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Kimono with Pheasants amid Peonies

Period:
Meiji (1868–1912)–Shōwa period (1926–89)
Date:
first half of the 20th century
Culture:
Japan
Medium:
Silk crepe; hand-painted paste-resist dyeing with silk embroidered accents
Dimensions:
Overall: 63 × 52 in. (160 × 132.1 cm)
Classification:
Textiles-Costumes
Credit Line:
Gift of Sue Cassidy Clark, in memory of Terry Satsuki Milhaupt, 2013
Accession Number:
2013.510.5
  • Description

    Vividly colored pheasants and peonies appear against a background that graduates delicately from light brown to beige from top to hem. The depiction of pheasants amid the “king of flowers,” as peonies were known in East Asia, has a long history in Japanese pictorial arts; they often represent summer on screens, sliding doors, and paintings from the Muromachi and Momoyama periods. The auspicious peony motif came to Japan from China, and their combination with long-tailed birds was gradually adapted to Japanese tastes, becoming a favored motif in decorative arts as well. The rocks, birds, and pink and apricot-color flowers appear on the front of the long-sleeve kimono, with the left and right halves of the composition almost merging at the back in a modern rendering of the classical pattern.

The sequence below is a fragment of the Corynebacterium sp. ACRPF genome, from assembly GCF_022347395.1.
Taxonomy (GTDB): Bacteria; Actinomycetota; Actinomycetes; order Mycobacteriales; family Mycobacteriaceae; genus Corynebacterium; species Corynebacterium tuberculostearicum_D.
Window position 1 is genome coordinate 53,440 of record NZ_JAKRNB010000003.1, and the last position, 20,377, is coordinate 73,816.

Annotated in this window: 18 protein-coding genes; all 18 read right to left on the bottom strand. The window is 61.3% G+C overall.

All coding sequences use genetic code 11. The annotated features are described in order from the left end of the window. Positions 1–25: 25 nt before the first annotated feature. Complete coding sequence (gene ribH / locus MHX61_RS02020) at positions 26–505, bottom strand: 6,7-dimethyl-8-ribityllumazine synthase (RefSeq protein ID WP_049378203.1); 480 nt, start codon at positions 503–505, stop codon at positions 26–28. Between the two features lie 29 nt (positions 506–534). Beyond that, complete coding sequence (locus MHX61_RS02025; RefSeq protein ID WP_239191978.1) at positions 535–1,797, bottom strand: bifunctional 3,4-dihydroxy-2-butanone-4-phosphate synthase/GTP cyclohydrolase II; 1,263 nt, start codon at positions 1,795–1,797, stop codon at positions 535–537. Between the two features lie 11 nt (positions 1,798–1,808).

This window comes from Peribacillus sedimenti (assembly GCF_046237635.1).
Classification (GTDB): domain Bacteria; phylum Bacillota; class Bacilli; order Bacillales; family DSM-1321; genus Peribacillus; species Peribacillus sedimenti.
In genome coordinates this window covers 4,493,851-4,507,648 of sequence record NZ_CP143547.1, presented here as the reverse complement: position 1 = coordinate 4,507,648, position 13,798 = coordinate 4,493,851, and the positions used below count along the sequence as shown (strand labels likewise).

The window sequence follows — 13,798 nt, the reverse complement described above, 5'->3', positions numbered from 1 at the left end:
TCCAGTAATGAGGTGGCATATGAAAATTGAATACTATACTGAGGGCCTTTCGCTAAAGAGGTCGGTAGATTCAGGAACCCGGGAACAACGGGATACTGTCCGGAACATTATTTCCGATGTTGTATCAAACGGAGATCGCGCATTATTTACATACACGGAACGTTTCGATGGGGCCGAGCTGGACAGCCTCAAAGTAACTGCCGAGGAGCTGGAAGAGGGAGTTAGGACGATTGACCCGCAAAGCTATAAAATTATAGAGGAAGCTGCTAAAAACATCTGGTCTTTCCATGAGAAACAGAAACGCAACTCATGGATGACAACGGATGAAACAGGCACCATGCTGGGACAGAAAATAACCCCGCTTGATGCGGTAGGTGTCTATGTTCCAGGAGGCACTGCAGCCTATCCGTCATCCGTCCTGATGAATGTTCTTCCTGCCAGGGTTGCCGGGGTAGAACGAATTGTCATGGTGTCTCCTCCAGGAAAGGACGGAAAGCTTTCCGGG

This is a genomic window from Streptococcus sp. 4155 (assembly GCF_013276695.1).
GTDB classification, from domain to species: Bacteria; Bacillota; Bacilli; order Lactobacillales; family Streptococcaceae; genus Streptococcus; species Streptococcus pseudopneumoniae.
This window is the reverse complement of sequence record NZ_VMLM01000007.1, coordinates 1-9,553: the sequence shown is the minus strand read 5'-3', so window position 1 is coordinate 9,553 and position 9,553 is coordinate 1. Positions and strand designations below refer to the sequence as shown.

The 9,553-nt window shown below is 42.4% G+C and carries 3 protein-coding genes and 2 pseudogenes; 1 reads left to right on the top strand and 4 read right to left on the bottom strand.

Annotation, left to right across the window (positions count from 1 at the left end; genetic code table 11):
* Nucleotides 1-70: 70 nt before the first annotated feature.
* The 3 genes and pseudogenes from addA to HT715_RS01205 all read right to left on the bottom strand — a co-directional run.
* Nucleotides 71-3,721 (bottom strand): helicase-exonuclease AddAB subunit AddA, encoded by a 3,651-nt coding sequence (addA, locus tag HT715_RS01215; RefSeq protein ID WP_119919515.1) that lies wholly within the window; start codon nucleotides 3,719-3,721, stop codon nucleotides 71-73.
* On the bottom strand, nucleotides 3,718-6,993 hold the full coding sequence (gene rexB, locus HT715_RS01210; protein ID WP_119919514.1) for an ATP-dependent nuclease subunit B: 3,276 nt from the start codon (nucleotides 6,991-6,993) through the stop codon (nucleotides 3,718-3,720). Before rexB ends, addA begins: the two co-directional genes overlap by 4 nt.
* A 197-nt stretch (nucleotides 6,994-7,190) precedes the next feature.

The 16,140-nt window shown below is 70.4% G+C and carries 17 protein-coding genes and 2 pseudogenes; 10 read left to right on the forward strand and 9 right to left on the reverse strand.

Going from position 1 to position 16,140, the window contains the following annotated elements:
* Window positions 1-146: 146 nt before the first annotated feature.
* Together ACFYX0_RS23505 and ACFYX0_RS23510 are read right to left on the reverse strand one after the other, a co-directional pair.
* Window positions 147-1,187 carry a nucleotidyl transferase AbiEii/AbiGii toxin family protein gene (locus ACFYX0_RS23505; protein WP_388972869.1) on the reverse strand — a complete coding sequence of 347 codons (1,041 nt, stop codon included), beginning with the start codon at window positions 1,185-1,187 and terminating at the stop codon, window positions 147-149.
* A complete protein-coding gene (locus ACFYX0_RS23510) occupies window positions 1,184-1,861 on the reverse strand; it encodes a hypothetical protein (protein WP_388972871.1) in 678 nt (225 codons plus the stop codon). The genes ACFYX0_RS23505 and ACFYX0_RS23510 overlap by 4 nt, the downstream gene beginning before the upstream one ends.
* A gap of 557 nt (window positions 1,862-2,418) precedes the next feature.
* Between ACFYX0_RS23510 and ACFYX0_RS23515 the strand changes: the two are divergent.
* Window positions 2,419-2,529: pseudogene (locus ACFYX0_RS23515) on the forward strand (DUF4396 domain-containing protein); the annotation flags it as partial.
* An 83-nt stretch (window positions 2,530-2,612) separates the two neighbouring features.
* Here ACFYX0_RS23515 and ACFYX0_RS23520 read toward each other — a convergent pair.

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    In the Museum
    Heilbrunn Timeline of Art History
76986

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